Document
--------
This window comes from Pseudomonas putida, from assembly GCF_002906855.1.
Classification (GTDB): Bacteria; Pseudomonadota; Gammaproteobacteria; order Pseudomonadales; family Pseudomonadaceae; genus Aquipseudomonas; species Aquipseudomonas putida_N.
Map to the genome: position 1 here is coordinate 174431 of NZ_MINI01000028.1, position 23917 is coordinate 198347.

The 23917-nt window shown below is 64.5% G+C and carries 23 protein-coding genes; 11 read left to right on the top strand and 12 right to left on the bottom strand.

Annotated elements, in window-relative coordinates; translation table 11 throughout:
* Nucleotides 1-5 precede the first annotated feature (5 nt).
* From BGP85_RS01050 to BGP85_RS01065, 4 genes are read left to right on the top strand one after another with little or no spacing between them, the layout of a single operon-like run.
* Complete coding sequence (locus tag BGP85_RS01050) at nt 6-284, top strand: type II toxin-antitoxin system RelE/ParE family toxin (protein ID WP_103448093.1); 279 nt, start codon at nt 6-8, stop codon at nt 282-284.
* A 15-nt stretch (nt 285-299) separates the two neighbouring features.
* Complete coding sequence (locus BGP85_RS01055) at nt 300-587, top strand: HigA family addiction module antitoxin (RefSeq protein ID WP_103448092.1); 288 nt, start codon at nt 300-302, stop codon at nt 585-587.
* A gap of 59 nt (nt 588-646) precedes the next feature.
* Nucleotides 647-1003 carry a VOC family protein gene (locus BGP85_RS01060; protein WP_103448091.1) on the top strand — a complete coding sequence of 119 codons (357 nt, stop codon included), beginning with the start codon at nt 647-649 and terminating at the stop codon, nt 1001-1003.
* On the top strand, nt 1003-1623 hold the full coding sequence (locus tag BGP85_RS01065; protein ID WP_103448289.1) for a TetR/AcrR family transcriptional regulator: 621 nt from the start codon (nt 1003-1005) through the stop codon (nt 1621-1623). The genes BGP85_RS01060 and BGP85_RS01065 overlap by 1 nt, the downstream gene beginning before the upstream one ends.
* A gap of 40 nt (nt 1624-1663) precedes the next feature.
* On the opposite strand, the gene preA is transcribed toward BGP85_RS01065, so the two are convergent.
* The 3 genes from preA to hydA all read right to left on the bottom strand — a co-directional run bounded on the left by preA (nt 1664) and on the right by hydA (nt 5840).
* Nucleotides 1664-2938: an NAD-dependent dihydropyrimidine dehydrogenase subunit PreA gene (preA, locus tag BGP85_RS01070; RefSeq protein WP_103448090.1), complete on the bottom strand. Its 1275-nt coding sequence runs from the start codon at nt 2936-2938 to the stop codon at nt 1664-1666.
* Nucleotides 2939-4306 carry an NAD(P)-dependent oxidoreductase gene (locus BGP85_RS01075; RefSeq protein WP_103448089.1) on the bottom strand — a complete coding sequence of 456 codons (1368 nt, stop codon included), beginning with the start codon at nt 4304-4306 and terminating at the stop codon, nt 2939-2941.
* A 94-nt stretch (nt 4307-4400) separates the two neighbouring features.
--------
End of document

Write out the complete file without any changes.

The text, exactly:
This window comes from Pseudomonas putida, from assembly GCF_002906855.1.
Classification (GTDB): Bacteria; Pseudomonadota; Gammaproteobacteria; order Pseudomonadales; family Pseudomonadaceae; genus Aquipseudomonas; species Aquipseudomonas putida_N.
Map to the genome: position 1 here is coordinate 174431 of NZ_MINI01000028.1, position 23917 is coordinate 198347.

The 23917-nt window shown below is 64.5% G+C and carries 23 protein-coding genes; 11 read left to right on the top strand and 12 right to left on the bottom strand.

Annotated elements, in window-relative coordinates; translation table 11 throughout:
* Nucleotides 1-5 precede the first annotated feature (5 nt).
* From BGP85_RS01050 to BGP85_RS01065, 4 genes are read left to right on the top strand one after another with little or no spacing between them, the layout of a single operon-like run.
* Complete coding sequence (locus tag BGP85_RS01050) at nt 6-284, top strand: type II toxin-antitoxin system RelE/ParE family toxin (protein ID WP_103448093.1); 279 nt, start codon at nt 6-8, stop codon at nt 282-284.
* A 15-nt stretch (nt 285-299) separates the two neighbouring features.
* Complete coding sequence (locus BGP85_RS01055) at nt 300-587, top strand: HigA family addiction module antitoxin (RefSeq protein ID WP_103448092.1); 288 nt, start codon at nt 300-302, stop codon at nt 585-587.
* A gap of 59 nt (nt 588-646) precedes the next feature.
* Nucleotides 647-1003 carry a VOC family protein gene (locus BGP85_RS01060; protein WP_103448091.1) on the top strand — a complete coding sequence of 119 codons (357 nt, stop codon included), beginning with the start codon at nt 647-649 and terminating at the stop codon, nt 1001-1003.
* On the top strand, nt 1003-1623 hold the full coding sequence (locus tag BGP85_RS01065; protein ID WP_103448289.1) for a TetR/AcrR family transcriptional regulator: 621 nt from the start codon (nt 1003-1005) through the stop codon (nt 1621-1623). The genes BGP85_RS01060 and BGP85_RS01065 overlap by 1 nt, the downstream gene beginning before the upstream one ends.
* A gap of 40 nt (nt 1624-1663) precedes the next feature.
* On the opposite strand, the gene preA is transcribed toward BGP85_RS01065, so the two are convergent.
* The 3 genes from preA to hydA all read right to left on the bottom strand — a co-directional run bounded on the left by preA (nt 1664) and on the right by hydA (nt 5840).
* Nucleotides 1664-2938: an NAD-dependent dihydropyrimidine dehydrogenase subunit PreA gene (preA, locus tag BGP85_RS01070; RefSeq protein WP_103448090.1), complete on the bottom strand. Its 1275-nt coding sequence runs from the start codon at nt 2936-2938 to the stop codon at nt 1664-1666.
* Nucleotides 2939-4306 carry an NAD(P)-dependent oxidoreductase gene (locus BGP85_RS01075; RefSeq protein WP_103448089.1) on the bottom strand — a complete coding sequence of 456 codons (1368 nt, stop codon included), beginning with the start codon at nt 4304-4306 and terminating at the stop codon, nt 2939-2941.
* A 94-nt stretch (nt 4307-4400) separates the two neighbouring features.